Body Image Culture

BIM’s Guide to Body Image Law

Written by Guest Author Dr Marilyn Bromberg 

NOTE FROM BIM. We know you all have an interest in how to change the media’s use of Photoshop but the laws behind it all can sometimes become a jumble of big lawyer words that just go straight over our heads! So the amazing Dr Marilyn Bromberg has brought you the super-easy & super-effective Guide to Body Image Law!

DISCLAIMER: We want to make it clear that some women are naturally thin and Marilyn’s comments in this article discuss their weight purely from the basis of the media having an exclusive ideal of body image. Neither Marilyn nor The Body Image Movement advocates what has become known as ‘skinny-shaming’ or the shaming of any body, no matter the size.

My name is Dr Marilyn Bromberg; I am a Senior Lecturer at the Law Faculty at The University of Western Australia and the Principal at Dr Bromberg Legal. Consequently, I use legal knowledge as my tool to advocate for change in the area of the body image of women.

There are always stories in which people comment, overtly or by implication, about a woman’s figure. Whether it’s going to work with no make up and being asked ‘Are you okay? You look so tired!’ or sending friends photos with your baby only to get replies back saying ‘you look so skinny!’ with disregard to the child. These are some of the many reasons why I am passionate about taking action to improve the body image of women. In Embrace, the word that women use most often to describe their bodies is “disgusting”. Unfortunately, that fits with the feeling that many other women I know have about their bodies, and fuels my passion to advocate for change.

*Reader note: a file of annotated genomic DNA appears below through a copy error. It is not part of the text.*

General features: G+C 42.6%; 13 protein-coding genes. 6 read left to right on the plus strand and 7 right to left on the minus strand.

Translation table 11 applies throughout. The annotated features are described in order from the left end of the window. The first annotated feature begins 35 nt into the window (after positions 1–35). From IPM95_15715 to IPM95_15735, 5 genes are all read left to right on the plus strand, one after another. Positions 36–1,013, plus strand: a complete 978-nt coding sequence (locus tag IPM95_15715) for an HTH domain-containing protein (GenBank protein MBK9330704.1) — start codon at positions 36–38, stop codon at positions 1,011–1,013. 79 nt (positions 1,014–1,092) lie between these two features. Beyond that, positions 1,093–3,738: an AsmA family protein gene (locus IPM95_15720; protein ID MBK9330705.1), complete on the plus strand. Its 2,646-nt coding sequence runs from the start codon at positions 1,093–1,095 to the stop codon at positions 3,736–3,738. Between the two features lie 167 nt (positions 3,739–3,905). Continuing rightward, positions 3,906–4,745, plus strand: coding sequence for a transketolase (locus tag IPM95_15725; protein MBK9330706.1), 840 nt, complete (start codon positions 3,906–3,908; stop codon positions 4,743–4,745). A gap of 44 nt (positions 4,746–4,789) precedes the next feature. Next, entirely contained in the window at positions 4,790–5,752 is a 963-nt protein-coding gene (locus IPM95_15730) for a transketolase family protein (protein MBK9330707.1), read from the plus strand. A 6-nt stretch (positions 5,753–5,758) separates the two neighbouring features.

“When women see images in the media of unhealthily thin women, they may compare themselves to these women. If they find that they are larger than these women, they may develop poor body image and this can develop into eating disorders.”

The Photoshop Law

In 2013, I read a newspaper article about a recent law in Israel, nicknamed ‘The Photoshop Law’. This law requires:

  • Models to have a minimum BMI in order to be a model
  • Images that are photoshopped to make the model thinner- must contain a warning
  • If the law is breached, an affected party can lodge a civil lawsuit.

The French Government passed a similar law in 2015, which allows criminal sanctions for breaching it (which the Israeli law does not).

Laws like these are also making their way through the Legislature in the US, while in London- local governments forbid images of unhealthily thin models from being posted in certain places.

“While there are few laws in the body image area to date, those that exist are significant. This is one reason why Cindy Halliwell (of The University of Melbourne Law School) and I named these laws ‘Body Image Law’.”

The Body Image Law

  1. Requires models to have a minimum size in order to work
  2. Requires a warning on images of models that were altered to make the models look thinner or forbid this alteration from taking place
  3. Require stores to carry clothing in many different sizes
  4. Forbid certain words or expressions from appearing in images with models.

I look forward to the day when girls and women don’t feel pressure to be thin and the images that they see represent healthy women of all sizes. I also look forward to the day when the vast majority of women love, or are at least comfortable with, their bodies. With body image advocates like Taryn, maybe that day will come sooner than we think.

Sign the Body Image Movement petition to demand mandatory labelling on photoshopped imagery: here

To find out more about the work Dr Bromberg has accomplished and to read her articles simply follow the link below:

https://www.nd.edu.au/fremantle/schools/law/staff/mkrawitz